13th September 2018
An Bord Pleanala have REFUSED permission for the proposed development on the St. Paul’s playing fields in St. Anne’s. Earlier this year, three parties sought a Judicial Review of An Bord Pleanala’s initial decision to grant permission. In July, that decision to grant was quashed in the High Court and remitted back to An Bord Pleanala. The Bord’s new decision can be read here https://tinyurl.com/ABP-decision
It should be remembered that An Bord Pleanala have refused permission in this instance because it was brought to their attention in Judicial Review proceedings, that they were legally precluded from granting.
This is a huge victory for St. Anne’s and helps to secure its future as Dublin City Council’s most important public park. We now need to make sure that St. Anne’s is protected into the future. To this end, we will be campaigning to have the Special Protection Area extended from North Bull Island all the way across St. Anne’s. In the mean time, we need the current landowner of St. Paul’s playing fields to cut and maintain the grass at St. Paul’s for the return of the Brent Geese in November.
The link below is for submission made by Raheny Heritage Society to the Planning Department at Dublin City Council on Planning Application 3777/17 for St. Paul’s Playing Fields at St. Anne’s Park. It’s a very thorough and well researched document and worth a read if you are interested in the bigger picture here.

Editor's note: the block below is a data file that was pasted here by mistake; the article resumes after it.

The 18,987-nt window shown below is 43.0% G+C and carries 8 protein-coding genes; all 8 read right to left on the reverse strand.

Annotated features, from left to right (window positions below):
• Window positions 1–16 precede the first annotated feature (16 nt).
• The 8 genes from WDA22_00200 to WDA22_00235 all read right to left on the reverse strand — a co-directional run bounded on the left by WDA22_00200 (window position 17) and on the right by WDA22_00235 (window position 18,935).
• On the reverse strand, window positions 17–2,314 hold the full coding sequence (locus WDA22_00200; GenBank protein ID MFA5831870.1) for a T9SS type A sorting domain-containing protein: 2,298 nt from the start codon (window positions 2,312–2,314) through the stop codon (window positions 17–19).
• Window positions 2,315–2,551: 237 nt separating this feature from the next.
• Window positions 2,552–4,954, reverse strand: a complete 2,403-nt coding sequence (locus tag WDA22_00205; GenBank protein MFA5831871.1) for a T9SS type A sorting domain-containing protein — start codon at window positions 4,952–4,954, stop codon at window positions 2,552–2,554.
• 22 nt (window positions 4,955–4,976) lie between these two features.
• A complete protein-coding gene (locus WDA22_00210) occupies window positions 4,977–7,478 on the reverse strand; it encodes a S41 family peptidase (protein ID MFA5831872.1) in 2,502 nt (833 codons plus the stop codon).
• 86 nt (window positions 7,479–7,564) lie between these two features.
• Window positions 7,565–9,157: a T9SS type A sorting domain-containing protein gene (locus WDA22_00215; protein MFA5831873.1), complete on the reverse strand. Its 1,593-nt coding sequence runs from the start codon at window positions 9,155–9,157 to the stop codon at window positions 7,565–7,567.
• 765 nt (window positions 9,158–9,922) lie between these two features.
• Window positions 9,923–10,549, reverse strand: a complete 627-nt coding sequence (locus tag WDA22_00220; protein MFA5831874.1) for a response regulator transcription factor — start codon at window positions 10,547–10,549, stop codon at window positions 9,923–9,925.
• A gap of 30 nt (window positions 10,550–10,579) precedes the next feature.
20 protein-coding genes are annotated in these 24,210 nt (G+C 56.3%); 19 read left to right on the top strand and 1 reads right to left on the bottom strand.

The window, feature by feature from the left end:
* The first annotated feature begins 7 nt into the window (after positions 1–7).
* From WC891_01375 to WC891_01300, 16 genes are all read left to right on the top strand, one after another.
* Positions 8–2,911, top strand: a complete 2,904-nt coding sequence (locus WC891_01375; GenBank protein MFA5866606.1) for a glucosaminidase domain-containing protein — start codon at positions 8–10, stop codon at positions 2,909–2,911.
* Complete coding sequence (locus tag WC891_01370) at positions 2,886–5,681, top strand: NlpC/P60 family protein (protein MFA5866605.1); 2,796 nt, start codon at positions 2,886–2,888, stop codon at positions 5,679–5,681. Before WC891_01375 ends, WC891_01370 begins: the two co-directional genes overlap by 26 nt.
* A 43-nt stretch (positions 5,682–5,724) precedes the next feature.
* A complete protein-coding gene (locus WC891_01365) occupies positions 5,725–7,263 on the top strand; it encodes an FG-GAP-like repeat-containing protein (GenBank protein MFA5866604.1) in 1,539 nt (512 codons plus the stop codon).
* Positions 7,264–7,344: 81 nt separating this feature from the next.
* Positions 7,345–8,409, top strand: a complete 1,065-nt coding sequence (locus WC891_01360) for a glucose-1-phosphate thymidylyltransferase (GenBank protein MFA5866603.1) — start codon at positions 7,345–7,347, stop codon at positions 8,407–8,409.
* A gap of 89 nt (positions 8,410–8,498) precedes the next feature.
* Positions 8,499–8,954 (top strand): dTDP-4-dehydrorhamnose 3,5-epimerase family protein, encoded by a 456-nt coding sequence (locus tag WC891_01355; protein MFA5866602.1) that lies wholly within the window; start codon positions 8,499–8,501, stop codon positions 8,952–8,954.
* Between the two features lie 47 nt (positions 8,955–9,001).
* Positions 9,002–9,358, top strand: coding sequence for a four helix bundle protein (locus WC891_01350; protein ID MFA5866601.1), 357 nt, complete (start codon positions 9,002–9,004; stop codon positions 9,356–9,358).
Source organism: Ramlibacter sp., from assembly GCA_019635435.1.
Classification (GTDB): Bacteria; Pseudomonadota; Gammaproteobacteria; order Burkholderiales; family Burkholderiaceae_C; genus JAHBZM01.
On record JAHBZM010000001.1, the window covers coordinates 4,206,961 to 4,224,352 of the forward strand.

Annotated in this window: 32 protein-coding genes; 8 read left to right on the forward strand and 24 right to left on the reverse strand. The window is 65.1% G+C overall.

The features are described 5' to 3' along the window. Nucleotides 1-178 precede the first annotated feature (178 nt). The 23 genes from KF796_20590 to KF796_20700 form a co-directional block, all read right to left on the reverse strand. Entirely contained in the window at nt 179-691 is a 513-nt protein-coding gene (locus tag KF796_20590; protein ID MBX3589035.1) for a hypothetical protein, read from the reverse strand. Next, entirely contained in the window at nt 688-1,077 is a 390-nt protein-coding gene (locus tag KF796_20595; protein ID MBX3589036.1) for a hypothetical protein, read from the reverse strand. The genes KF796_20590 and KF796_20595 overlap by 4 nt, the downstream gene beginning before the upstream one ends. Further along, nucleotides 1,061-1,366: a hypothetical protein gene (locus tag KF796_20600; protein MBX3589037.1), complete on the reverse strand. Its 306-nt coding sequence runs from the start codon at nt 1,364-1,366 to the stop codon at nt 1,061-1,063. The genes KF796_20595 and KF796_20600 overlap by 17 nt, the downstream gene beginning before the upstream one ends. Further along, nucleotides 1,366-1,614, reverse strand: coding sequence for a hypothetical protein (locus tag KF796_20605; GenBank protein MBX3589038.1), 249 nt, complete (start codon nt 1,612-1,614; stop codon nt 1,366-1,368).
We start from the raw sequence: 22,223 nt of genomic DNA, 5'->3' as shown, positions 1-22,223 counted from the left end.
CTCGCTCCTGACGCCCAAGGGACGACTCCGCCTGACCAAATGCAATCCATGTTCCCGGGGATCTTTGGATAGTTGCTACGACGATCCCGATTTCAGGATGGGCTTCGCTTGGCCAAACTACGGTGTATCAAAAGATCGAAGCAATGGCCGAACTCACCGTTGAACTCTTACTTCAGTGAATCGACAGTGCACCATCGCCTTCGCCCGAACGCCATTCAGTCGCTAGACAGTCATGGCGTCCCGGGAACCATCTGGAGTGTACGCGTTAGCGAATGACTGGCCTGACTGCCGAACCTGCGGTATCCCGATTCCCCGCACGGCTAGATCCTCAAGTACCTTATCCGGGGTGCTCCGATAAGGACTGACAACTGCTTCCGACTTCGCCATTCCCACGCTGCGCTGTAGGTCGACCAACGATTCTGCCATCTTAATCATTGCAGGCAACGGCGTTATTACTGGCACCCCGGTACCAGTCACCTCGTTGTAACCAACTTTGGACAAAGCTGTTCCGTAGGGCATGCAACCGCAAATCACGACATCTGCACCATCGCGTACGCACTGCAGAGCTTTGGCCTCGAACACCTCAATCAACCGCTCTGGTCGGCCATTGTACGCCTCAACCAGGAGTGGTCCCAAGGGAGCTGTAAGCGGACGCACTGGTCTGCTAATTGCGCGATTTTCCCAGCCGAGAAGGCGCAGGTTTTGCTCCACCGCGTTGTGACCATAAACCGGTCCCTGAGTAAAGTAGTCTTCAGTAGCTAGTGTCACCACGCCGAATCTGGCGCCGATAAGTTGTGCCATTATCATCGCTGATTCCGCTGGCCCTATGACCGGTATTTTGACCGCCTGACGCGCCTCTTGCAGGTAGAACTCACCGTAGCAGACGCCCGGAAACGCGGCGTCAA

Minister Eoghan Murphy signs off new regulations relating to ‘fast track’ planning. It seems likely that the builder at St. Paul’s will seek to lodge his new planning application directly to an Bord Pleanála using this new, temporary legislation.
Interesting video on the Brent geese, who feed on the St. Paul’s playing fields.
St. Anne’s park and most especially the area of St. Paul’s playing fields, provide feeding grounds for many species of birds including the Curlew. Curlews can be observed on the playing fields daily and these observations were recorded by several people who submitted objections to the proposed building on this site. Loss of the open fields of St. Paul’s would be yet another blow to the small numbers of surviving breeding pairs, another ‘knock on’ effect that will be felt across the park and the UNESCO designated, Dublin Bay Biosphere. This article from the Irish Independent 13/11/16 outlines the precarious situation of this once abundant species. http://www.independent.ie/irish-news/task-force-warns-that-curlew-is-set-to-vanish-35210697.html
If you would like to read some of the objections lodged to the Request for Further Information, they are currently available here: http://www.dublincity.ie/AniteIM.WebSearch/Results.aspx Alternatively, you might like to view a sample of some of the more interesting ones, using these links:
Objection – Flooding in St. Anne’s 00583742-m-j-cronin-objection
Observations – Department of Arts Heritage Gaeltacht 00583750-dept-arts-heritage-gaeltacht-observation
Objection – Trees in St. Anne’s 00584117-eoin-oleary-objection
Objection – Re Planning Process 00584736-peter-smyth-objection
Objection – Birds and Wildlife in St. Annes f-oconnor-objection